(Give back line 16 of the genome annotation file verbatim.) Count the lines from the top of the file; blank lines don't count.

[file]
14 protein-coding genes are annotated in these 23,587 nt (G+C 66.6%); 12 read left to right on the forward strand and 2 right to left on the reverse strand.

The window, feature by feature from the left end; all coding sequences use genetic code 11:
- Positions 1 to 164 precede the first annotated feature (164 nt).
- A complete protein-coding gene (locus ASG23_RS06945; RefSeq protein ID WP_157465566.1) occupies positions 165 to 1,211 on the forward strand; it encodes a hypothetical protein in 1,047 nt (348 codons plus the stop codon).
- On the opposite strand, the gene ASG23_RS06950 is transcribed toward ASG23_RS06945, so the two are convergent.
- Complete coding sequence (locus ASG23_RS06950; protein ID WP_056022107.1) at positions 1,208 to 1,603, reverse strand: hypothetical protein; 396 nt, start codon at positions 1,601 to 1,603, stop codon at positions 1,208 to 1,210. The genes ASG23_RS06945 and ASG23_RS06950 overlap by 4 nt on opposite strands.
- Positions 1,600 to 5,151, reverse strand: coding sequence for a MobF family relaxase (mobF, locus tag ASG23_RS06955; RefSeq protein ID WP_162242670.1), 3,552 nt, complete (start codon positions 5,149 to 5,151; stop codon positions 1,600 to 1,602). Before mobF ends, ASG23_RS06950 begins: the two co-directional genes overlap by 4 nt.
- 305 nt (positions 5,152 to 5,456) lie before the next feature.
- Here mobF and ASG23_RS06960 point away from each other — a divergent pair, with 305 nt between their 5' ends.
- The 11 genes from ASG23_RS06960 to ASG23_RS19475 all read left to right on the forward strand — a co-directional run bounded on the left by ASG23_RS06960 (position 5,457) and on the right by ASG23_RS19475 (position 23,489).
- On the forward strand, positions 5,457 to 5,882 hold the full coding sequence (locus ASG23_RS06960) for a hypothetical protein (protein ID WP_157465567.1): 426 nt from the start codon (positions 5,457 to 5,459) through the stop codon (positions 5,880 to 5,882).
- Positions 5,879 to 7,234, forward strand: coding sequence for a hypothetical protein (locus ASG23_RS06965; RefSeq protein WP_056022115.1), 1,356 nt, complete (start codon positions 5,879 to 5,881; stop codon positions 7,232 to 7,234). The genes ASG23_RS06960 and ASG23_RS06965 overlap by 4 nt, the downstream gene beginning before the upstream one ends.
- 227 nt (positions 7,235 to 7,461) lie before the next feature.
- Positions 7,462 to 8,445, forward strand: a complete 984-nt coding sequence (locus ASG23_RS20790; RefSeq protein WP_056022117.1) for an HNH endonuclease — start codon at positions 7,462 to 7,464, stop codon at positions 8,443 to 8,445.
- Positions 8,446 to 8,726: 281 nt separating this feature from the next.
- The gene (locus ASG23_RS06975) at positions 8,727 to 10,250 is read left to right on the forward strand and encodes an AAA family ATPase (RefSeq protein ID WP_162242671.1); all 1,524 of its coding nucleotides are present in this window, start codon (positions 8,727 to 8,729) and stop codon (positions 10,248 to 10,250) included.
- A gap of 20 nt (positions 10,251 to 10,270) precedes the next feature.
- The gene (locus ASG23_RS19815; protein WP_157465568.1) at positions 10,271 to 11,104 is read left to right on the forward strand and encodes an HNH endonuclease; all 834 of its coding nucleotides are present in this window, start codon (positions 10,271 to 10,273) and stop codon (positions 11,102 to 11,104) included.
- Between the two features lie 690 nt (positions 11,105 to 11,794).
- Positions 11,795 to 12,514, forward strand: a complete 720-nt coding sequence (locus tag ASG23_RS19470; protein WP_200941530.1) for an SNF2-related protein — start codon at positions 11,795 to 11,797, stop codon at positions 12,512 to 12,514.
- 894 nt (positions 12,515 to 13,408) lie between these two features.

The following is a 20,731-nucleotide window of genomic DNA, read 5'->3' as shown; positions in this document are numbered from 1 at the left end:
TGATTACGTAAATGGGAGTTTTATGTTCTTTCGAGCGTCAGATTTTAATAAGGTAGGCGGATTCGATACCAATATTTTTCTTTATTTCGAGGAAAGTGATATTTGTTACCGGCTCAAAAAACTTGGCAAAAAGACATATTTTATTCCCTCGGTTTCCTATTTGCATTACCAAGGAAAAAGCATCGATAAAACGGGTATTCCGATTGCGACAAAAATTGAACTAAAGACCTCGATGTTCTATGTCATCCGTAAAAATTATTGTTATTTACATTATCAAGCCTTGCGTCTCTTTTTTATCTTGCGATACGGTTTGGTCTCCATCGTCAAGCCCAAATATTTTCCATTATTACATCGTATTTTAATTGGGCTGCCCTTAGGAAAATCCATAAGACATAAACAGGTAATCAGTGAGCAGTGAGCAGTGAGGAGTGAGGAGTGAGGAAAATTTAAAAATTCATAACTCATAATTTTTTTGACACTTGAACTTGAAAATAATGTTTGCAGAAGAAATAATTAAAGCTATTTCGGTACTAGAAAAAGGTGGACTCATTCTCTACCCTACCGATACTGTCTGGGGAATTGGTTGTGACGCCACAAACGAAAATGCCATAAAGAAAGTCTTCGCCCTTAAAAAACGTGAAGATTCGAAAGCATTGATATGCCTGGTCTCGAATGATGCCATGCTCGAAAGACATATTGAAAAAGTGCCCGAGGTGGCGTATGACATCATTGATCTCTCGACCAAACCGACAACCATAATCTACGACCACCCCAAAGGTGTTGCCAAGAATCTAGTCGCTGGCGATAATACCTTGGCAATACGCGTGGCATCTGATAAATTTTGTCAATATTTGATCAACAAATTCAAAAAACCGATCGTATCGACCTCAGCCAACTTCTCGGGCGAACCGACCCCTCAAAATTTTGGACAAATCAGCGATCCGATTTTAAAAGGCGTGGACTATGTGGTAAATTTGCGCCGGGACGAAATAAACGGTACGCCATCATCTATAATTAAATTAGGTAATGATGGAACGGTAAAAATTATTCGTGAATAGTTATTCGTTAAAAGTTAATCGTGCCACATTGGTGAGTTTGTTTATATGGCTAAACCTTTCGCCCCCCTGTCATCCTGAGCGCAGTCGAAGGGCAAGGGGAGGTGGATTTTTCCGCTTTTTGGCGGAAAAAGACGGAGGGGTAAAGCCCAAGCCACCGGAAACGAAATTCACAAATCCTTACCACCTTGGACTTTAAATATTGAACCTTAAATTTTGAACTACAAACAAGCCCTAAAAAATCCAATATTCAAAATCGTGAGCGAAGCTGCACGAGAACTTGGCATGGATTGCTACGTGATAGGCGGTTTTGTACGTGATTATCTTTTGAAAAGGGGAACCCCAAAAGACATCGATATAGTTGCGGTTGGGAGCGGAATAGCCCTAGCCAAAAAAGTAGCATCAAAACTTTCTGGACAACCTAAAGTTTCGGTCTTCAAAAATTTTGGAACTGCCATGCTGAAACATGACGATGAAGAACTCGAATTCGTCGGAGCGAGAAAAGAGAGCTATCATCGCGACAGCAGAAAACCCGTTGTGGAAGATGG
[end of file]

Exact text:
- The gene (locus ASG23_RS06975) at positions 8,727 to 10,250 is read left to right on the forward strand and encodes an AAA family ATPase (RefSeq protein ID WP_162242671.1); all 1,524 of its coding nucleotides are present in this window, start codon (positions 8,727 to 8,729) and stop codon (positions 10,248 to 10,250) included.